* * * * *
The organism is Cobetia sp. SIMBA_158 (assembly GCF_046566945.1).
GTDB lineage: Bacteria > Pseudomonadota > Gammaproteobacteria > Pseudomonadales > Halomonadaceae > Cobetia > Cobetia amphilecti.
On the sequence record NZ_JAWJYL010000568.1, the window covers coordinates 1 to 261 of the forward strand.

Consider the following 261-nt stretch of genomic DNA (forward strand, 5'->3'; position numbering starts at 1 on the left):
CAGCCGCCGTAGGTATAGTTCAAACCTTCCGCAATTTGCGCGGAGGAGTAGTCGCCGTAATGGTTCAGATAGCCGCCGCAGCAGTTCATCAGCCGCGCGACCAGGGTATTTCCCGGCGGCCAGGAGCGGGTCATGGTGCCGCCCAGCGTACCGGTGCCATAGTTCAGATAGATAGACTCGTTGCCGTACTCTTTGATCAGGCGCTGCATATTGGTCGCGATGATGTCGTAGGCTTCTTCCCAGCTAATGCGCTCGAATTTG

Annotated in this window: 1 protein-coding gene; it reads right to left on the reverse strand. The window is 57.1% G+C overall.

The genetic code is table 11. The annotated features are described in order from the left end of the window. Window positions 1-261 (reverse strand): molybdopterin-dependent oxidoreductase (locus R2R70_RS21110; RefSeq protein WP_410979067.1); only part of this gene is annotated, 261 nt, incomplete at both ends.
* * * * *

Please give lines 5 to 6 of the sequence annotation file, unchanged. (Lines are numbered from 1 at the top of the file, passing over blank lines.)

CAGCCGCCGTAGGTATAGTTCAAACCTTCCGCAATTTGCGCGGAGGAGTAGTCGCCGTAATGGTTCAGATAGCCGCCGCAGCAGTTCATCAGCCGCGCGACCAGGGTATTTCCCGGCGGCCAGGAGCGGGTCATGGTGCCGCCCAGCGTACCGGTGCCATAGTTCAGATAGATAGACTCGTTGCCGTACTCTTTGATCAGGCGCTGCATATTGGTCGCGATGATGTCGTAGGCTTCTTCCCAGCTAATGCGCTCGAATTTG

Annotated in this window: 1 protein-coding gene; it reads right to left on the reverse strand. The window is 57.1% G+C overall.